OSSINING, N.Y. – For Edmund Cook, donating blood is a way to give back to the USA for all that the country has given him, and it's a relaxing time away from stress.
"I think it's one of the greatest things you can do as far as helping anyone else," said Cook, 70, who donated his 100th pint of blood at Phelps Memorial Hospital in Sleepy Hollow last week. "It's painless, it's not painful. They come and greet you, give you nice juice and cookies, sometimes homemade cookies. It's a wonderful experience."
Originally from Lithuania, Cook is thankful to the USA for giving him a home after he was kidnapped and abandoned in Germany during World War II.
During World War II, many people wanted to escape from Lithuania into Germany, but it was difficult to get onto a train to Germany unless they had a child with them, Cook recounted. A woman kidnapped Cook when he was about three years old so that she could get on a train, and then abandoned him in Germany as thousands of other kids had been abandoned.
"The GIs picked us up and gave us to the international Red Cross," Cook said. "We were a starving bunch of kids and we were stealing their food. They put us in an orphanage in Germany, and then being Lithuanian, they said I was Catholic and they signed me up for the National Catholic Welfare Service."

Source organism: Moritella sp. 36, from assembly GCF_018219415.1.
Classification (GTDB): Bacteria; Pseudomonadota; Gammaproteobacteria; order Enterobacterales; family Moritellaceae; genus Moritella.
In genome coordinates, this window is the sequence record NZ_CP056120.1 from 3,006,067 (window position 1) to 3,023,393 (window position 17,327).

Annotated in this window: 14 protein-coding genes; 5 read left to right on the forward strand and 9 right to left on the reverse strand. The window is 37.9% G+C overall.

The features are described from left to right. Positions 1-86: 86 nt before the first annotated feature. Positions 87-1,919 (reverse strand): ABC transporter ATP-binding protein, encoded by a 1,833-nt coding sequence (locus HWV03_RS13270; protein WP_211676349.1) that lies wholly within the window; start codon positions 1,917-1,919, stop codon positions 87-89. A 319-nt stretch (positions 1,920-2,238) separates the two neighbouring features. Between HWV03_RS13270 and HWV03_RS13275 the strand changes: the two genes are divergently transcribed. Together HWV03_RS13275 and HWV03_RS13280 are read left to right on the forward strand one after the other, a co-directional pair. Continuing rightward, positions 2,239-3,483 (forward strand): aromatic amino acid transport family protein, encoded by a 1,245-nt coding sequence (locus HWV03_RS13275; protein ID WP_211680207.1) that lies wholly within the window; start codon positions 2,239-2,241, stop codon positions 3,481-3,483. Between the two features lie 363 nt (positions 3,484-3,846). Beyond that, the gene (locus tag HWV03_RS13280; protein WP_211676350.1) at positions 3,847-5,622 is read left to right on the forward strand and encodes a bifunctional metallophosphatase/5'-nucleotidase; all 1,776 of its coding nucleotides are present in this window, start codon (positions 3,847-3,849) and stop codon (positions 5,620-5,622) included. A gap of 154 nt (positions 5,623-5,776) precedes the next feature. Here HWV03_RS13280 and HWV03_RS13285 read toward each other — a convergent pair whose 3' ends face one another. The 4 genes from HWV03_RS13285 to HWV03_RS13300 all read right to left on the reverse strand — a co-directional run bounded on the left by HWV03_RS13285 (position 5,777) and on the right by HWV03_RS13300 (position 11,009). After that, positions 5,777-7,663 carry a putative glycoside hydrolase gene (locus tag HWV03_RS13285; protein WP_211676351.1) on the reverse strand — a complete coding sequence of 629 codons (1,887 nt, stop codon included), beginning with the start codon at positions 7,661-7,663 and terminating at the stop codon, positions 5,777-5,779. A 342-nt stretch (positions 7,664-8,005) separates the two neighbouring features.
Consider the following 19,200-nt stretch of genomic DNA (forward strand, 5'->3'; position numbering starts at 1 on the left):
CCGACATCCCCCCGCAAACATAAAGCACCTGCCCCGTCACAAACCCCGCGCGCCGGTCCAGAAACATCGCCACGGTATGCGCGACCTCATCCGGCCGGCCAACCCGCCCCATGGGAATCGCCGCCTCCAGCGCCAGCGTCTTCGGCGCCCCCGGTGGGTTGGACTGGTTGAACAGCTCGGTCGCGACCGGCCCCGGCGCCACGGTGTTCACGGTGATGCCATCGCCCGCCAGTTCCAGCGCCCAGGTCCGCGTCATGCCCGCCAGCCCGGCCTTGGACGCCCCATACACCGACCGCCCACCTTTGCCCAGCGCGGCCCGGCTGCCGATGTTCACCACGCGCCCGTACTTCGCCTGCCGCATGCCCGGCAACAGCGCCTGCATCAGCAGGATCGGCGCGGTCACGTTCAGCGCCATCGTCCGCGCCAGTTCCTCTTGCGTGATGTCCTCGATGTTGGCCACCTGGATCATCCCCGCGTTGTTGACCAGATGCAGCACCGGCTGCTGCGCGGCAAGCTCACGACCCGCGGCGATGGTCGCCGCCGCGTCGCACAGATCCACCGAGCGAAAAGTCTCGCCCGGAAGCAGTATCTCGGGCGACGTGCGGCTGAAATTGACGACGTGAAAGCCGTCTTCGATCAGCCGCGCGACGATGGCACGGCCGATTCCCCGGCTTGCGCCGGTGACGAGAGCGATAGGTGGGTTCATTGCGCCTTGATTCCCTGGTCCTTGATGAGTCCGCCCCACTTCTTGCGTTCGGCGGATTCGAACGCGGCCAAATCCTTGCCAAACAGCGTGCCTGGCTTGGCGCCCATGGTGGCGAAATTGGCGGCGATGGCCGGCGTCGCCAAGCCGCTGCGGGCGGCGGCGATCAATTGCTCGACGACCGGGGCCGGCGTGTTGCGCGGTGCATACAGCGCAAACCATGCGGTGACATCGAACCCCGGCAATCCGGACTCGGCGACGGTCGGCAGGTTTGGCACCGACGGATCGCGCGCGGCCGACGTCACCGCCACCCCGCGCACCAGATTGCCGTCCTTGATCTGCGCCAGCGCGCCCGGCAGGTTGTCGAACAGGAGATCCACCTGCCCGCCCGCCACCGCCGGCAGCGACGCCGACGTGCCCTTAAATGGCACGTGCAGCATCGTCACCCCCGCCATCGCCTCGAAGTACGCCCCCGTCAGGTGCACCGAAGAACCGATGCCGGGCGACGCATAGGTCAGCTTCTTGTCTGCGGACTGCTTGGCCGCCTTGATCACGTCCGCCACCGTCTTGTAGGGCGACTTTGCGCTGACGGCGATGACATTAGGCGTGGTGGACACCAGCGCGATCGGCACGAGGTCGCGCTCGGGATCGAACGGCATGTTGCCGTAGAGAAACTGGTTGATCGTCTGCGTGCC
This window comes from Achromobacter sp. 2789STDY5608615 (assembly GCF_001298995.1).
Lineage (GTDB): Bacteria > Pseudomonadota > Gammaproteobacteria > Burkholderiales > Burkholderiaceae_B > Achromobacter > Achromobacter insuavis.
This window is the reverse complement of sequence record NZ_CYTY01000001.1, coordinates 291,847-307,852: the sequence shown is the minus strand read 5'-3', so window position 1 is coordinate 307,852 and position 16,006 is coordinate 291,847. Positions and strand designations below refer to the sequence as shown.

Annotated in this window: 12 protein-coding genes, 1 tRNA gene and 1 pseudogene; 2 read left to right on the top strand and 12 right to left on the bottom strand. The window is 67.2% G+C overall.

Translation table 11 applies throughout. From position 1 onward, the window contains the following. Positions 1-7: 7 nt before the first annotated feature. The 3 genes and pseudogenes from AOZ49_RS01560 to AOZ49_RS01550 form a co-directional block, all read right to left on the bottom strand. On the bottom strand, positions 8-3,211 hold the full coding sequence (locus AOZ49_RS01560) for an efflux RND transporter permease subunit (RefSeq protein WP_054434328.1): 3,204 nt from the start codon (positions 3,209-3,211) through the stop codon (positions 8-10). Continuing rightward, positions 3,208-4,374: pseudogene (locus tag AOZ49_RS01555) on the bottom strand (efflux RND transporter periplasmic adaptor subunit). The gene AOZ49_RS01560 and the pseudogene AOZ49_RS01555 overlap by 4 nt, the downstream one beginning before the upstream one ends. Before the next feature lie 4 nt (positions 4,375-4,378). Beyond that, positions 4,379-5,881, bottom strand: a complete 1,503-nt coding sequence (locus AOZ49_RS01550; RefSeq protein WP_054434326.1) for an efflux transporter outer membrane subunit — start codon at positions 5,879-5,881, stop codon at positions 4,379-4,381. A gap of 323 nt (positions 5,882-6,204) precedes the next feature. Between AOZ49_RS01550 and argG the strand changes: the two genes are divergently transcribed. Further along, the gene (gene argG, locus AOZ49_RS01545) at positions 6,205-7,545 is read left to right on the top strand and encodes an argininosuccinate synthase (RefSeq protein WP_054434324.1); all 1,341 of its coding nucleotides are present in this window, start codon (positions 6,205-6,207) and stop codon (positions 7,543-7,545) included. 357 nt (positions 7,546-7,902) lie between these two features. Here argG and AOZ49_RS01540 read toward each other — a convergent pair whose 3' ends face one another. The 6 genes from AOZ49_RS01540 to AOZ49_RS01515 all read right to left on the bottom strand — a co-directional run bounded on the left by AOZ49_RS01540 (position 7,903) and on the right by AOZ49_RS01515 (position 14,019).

In 1950, Cook was adopted by a Lithuanian adoptive mother and an American adoptive father who lived in Donaldson, Pa. He was ten years old.
"They say I was an old man to be adopted," Cook said.
Cook joined the army after high school and he was stationed in Germany in 1961 when the Berlin Wall went up between East and West Germany. With the help of a German professor, he found his natural family and found out that he was the 12th out of 13 children.
"It was unbelievable. The more we talked, the more things fell into place," Cook said.
Cook still keeps in touch with his natural brothers and sisters, five of whom are still alive today. Two brothers and two sisters are living in Lithuania, and one sister is living in England.
Cook has been employed for 30 years as a social worker and counselor for the VET center in White Plains that helps traumatized veterans readjust to society. Though he is 70 years old, he doesn't want to retire because he enjoys his job.
"If you've got your heart in your job, that means it's not a job, it's giving," he said. "And the more you give, the more you get back, that is so true... With the veterans, we say 'Give a damn for your fellow man.'"
Cook plans to continue to give back to his fellow man by donating blood every two months for as long as he can.
"I've never fainted. There are no side effects from giving blood, it's all plus and positive," he said. "So I hope whoever's going to read this gets a little inspiration without the perspiration to give blood."
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